This is a response to “Were the stories about Japanese internment during World War II unbalanced? Two letter writers think so” in the LA Times. Here is a reminder of something else they published many years ago:
A viper is nonetheless a viper wherever the egg is hatched—so a Japanese-American, born of Japanese parents—grows up to be a Japanese, not an American. — Los Angeles Times, February 2, 1942 (Source)
I had hoped we had learned a lesson and moved past this kind of hateful rhetoric, but it seems history is trying to repeat itself.
On December 7th, the U.S. commemorated the 75th anniversary of Pearl Harbor, a truly horrific tragedy that will live on in American memory forever. In our household, we also remember December 6th. Two years ago on that day my grandmother, Margaret Shoji, passed away. My only regret was that I never talked to her about her experiences during the Internment, when our family and 120,000 other people of Japanese descent were denied basic rights, and forced into the internment camps. This was a civil rights travesty and one of the most shameful episodes of American history. But we all know that, don’t we?
Apparently, we are supposed to have an “open debate” about the Internment, including justifications and rationalizations of what happened. I was surprised to see a “rational” defense of the Internment appearing in the LA Times in 2016, but I decided to respond as best I could below.
1. “I see that writer Carolina A. Miranda has attached herself to the ‘I feel-good’ contingent that feels sorry for the Japanese here in World War II [’Relevant Journey,’ Nov. 27]. But this is just another anti-U.S. remake of history.”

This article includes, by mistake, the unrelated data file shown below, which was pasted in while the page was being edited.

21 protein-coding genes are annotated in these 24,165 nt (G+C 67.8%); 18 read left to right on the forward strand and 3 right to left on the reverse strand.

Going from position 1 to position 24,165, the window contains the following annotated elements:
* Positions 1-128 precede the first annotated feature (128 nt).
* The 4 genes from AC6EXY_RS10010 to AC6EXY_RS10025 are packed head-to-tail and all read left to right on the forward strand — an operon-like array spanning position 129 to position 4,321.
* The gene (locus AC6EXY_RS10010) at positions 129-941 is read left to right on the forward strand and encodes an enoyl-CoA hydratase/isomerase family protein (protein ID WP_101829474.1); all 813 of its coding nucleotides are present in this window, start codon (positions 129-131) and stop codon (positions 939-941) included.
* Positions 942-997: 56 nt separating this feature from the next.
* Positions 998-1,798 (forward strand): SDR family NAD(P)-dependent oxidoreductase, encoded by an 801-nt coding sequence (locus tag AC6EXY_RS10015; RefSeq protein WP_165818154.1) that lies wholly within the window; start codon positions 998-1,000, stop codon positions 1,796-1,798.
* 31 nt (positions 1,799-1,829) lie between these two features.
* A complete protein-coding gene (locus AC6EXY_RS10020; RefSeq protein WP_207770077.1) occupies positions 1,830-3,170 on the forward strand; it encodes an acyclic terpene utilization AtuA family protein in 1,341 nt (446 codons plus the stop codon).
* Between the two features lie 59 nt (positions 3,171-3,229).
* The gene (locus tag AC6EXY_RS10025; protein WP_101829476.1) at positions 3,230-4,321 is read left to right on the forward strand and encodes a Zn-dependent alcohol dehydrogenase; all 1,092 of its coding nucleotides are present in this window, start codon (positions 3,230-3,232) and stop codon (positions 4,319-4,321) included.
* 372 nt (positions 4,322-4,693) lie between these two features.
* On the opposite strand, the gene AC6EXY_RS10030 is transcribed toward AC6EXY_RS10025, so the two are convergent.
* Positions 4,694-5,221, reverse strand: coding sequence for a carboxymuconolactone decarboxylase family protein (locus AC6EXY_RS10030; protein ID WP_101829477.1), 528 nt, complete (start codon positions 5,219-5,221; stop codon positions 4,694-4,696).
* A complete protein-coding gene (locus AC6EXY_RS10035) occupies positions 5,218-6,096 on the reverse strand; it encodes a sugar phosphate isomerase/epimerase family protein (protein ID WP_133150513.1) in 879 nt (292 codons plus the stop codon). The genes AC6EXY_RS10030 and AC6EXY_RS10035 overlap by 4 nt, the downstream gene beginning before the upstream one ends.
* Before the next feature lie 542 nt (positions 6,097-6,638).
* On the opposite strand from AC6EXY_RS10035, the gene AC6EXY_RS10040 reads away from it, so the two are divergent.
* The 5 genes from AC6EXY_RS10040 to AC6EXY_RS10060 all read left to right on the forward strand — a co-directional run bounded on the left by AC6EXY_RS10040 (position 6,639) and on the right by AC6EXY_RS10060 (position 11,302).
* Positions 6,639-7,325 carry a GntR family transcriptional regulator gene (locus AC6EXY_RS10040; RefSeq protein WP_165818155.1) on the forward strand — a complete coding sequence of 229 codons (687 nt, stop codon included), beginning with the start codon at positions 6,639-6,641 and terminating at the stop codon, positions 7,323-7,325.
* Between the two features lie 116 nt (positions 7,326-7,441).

Steve Hawes, the first author, dismisses a previous article on the Internment, and says that to feel sorry for the Japanese and Japanese-Americans living in the U.S. during World War II is “anti-U.S.” I would counter by arguing that blindly loving your country without acknowledging its mistakes is a dangerous breed of nationalism that encourages civil rights disasters like the Japanese Internment.
2. “Remember, this was war for the life of our country. The Japanese had a clear way to land invading forces in California but lost their chance because they did not realize it.”
Regardless of the historical accuracy of this statement, what does this have to do with Japanese Americans and how does this in any way justify locking up 120,000 civilians, many of whom were American citizens who had never even been to Japan? In fact, the majority of people interned were women and children. How does this justify denying my family their civil rights?
Blindly loving your country without acknowledging its mistakes is a dangerous breed of nationalism that encourages civil rights disasters like the Japanese Internment.
3. “Japanese have an extremely strong attachment to family, and even more so back then. First ― generation and, to a lesser extent, Japanese here would have been expected to follow the wishes of their elders in Japan. Some, most or almost all might have refused, but the threat was there.”
This has no historical basis in fact. There are no documented cases of Japanese American espionage, and yet you are implying that at least some Japanese Americans would both receive orders from their families to commit acts of espionage and execute them, something that never happened. And again, THIS DOES NOT JUSTIFY DENYING 120,000 PEOPLE BASIC HUMAN RIGHTS AND DIGNITY.